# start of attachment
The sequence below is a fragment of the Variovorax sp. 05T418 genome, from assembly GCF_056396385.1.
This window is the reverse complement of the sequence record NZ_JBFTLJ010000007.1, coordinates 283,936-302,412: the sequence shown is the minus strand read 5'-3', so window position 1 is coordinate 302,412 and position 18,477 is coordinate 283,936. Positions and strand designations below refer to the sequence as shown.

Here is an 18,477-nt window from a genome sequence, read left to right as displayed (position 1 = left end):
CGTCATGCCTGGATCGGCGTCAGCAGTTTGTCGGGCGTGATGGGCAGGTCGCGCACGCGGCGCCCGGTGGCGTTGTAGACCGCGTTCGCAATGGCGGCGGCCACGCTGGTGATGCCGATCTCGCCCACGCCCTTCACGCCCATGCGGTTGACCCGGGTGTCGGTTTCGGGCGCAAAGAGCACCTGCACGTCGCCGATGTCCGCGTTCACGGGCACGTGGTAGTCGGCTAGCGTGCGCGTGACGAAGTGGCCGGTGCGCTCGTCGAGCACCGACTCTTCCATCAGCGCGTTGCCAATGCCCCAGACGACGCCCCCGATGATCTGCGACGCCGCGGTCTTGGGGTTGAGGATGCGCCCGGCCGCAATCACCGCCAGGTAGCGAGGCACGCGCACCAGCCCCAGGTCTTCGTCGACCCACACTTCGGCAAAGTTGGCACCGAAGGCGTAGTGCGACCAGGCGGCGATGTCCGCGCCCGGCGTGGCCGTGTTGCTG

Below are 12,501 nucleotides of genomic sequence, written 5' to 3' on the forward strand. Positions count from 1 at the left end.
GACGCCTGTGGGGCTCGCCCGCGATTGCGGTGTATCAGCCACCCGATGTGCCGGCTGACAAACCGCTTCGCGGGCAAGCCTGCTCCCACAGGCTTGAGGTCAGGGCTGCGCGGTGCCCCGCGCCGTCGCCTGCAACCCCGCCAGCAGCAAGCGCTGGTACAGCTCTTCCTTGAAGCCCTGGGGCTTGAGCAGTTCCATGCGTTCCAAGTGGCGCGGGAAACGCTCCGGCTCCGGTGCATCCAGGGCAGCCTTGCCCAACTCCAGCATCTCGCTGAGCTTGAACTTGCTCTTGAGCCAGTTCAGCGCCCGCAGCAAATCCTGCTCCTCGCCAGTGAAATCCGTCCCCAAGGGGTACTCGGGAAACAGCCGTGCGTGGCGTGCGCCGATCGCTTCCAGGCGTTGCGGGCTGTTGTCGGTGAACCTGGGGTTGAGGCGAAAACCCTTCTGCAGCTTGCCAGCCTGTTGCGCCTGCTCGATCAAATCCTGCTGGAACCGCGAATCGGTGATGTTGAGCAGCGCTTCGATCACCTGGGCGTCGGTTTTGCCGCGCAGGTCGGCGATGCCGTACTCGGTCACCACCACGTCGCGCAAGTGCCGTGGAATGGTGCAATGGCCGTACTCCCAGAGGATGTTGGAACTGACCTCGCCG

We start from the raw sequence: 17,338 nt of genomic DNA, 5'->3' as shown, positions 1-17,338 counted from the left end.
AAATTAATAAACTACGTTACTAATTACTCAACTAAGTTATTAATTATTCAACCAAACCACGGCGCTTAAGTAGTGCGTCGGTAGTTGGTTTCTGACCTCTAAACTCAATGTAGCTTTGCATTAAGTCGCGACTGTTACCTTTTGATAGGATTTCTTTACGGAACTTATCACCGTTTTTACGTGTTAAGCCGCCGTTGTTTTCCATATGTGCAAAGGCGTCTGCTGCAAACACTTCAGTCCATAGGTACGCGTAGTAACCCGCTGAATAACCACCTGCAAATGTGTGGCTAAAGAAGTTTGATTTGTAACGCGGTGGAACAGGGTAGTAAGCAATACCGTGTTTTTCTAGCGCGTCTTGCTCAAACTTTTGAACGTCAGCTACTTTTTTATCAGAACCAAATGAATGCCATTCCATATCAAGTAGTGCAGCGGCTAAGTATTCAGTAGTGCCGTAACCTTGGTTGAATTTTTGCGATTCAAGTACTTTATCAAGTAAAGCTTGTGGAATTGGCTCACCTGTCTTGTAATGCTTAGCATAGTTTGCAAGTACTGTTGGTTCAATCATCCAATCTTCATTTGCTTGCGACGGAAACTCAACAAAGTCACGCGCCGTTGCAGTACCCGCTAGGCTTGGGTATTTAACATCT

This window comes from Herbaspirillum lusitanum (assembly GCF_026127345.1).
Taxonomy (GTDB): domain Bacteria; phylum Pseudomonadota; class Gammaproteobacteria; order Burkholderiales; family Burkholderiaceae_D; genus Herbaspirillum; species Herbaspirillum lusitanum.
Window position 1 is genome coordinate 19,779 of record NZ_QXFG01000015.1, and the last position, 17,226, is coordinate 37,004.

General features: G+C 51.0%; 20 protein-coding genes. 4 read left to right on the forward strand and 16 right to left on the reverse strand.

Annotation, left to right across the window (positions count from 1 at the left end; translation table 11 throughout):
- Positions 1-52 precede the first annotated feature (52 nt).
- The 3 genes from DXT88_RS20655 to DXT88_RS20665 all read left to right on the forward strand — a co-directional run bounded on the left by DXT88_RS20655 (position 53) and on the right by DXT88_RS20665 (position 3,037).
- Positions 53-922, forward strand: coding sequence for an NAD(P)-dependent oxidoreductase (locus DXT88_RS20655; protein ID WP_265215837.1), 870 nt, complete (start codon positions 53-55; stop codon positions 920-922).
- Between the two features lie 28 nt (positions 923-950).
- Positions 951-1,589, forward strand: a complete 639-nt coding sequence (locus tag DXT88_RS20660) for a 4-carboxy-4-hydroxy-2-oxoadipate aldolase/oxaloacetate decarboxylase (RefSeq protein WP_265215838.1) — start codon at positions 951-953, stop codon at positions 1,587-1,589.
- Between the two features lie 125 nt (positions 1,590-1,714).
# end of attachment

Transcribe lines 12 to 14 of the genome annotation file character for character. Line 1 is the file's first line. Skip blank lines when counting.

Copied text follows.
General features: G+C 51.0%; 20 protein-coding genes. 4 read left to right on the forward strand and 16 right to left on the reverse strand.

Annotation, left to right across the window (positions count from 1 at the left end; translation table 11 throughout):
- Positions 1-52 precede the first annotated feature (52 nt).